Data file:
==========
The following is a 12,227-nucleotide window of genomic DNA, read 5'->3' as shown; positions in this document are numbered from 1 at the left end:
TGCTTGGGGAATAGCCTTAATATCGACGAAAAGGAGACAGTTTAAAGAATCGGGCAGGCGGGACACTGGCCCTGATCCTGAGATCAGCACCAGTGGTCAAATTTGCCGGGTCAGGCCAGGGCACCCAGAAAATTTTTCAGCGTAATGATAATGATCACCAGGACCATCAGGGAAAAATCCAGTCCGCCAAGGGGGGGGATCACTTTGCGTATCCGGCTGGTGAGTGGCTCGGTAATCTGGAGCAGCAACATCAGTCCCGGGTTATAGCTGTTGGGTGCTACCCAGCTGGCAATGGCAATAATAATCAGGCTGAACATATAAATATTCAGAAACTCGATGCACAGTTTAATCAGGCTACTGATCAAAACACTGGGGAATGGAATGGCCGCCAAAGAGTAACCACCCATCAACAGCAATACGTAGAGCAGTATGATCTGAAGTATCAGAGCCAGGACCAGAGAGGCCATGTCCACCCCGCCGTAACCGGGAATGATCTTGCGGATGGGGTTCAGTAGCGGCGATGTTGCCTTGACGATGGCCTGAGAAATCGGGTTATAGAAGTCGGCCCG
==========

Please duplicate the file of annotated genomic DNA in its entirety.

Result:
The following is a 12,227-nucleotide window of genomic DNA, read 5'->3' as shown; positions in this document are numbered from 1 at the left end:
TGCTTGGGGAATAGCCTTAATATCGACGAAAAGGAGACAGTTTAAAGAATCGGGCAGGCGGGACACTGGCCCTGATCCTGAGATCAGCACCAGTGGTCAAATTTGCCGGGTCAGGCCAGGGCACCCAGAAAATTTTTCAGCGTAATGATAATGATCACCAGGACCATCAGGGAAAAATCCAGTCCGCCAAGGGGGGGGATCACTTTGCGTATCCGGCTGGTGAGTGGCTCGGTAATCTGGAGCAGCAACATCAGTCCCGGGTTATAGCTGTTGGGTGCTACCCAGCTGGCAATGGCAATAATAATCAGGCTGAACATATAAATATTCAGAAACTCGATGCACAGTTTAATCAGGCTACTGATCAAAACACTGGGGAATGGAATGGCCGCCAAAGAGTAACCACCCATCAACAGCAATACGTAGAGCAGTATGATCTGAAGTATCAGAGCCAGGACCAGAGAGGCCATGTCCACCCCGCCGTAACCGGGAATGATCTTGCGGATGGGGTTCAGTAGCGGCGATGTTGCCTTGACGATGGCCTGAGAAATCGGGTTATAGAAGTCGGCCCG